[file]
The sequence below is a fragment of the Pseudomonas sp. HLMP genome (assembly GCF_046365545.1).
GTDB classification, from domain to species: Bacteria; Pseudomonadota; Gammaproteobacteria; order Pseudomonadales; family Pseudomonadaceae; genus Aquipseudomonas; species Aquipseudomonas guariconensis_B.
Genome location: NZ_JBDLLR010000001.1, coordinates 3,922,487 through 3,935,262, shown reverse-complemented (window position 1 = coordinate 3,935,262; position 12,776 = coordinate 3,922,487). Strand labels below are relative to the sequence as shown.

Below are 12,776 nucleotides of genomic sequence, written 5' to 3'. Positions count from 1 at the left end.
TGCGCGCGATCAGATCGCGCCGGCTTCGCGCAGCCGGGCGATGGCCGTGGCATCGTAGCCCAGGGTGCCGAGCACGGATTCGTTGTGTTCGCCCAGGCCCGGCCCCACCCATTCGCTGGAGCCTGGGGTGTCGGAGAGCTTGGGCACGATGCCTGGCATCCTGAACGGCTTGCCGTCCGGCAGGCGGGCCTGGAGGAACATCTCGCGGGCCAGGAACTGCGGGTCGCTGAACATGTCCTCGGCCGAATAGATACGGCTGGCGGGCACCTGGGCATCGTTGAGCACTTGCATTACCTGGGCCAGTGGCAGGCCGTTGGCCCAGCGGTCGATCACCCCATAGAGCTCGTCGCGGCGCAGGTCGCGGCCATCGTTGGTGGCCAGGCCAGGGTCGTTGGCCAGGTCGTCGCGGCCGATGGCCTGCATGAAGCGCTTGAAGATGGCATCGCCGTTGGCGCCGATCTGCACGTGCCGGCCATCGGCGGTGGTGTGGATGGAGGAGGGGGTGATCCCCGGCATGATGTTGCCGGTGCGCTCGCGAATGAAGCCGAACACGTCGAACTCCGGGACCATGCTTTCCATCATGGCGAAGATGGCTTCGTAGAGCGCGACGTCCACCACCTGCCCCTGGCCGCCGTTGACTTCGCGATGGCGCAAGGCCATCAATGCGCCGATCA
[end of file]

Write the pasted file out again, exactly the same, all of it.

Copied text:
The sequence below is a fragment of the Pseudomonas sp. HLMP genome (assembly GCF_046365545.1).
GTDB classification, from domain to species: Bacteria; Pseudomonadota; Gammaproteobacteria; order Pseudomonadales; family Pseudomonadaceae; genus Aquipseudomonas; species Aquipseudomonas guariconensis_B.
Genome location: NZ_JBDLLR010000001.1, coordinates 3,922,487 through 3,935,262, shown reverse-complemented (window position 1 = coordinate 3,935,262; position 12,776 = coordinate 3,922,487). Strand labels below are relative to the sequence as shown.

Below are 12,776 nucleotides of genomic sequence, written 5' to 3'. Positions count from 1 at the left end.
TGCGCGCGATCAGATCGCGCCGGCTTCGCGCAGCCGGGCGATGGCCGTGGCATCGTAGCCCAGGGTGCCGAGCACGGATTCGTTGTGTTCGCCCAGGCCCGGCCCCACCCATTCGCTGGAGCCTGGGGTGTCGGAGAGCTTGGGCACGATGCCTGGCATCCTGAACGGCTTGCCGTCCGGCAGGCGGGCCTGGAGGAACATCTCGCGGGCCAGGAACTGCGGGTCGCTGAACATGTCCTCGGCCGAATAGATACGGCTGGCGGGCACCTGGGCATCGTTGAGCACTTGCATTACCTGGGCCAGTGGCAGGCCGTTGGCCCAGCGGTCGATCACCCCATAGAGCTCGTCGCGGCGCAGGTCGCGGCCATCGTTGGTGGCCAGGCCAGGGTCGTTGGCCAGGTCGTCGCGGCCGATGGCCTGCATGAAGCGCTTGAAGATGGCATCGCCGTTGGCGCCGATCTGCACGTGCCGGCCATCGGCGGTGGTGTGGATGGAGGAGGGGGTGATCCCCGGCATGATGTTGCCGGTGCGCTCGCGAATGAAGCCGAACACGTCGAACTCCGGGACCATGCTTTCCATCATGGCGAAGATGGCTTCGTAGAGCGCGACGTCCACCACCTGCCCCTGGCCGCCGTTGACTTCGCGATGGCGCAAGGCCATCAATGCGCCGATCA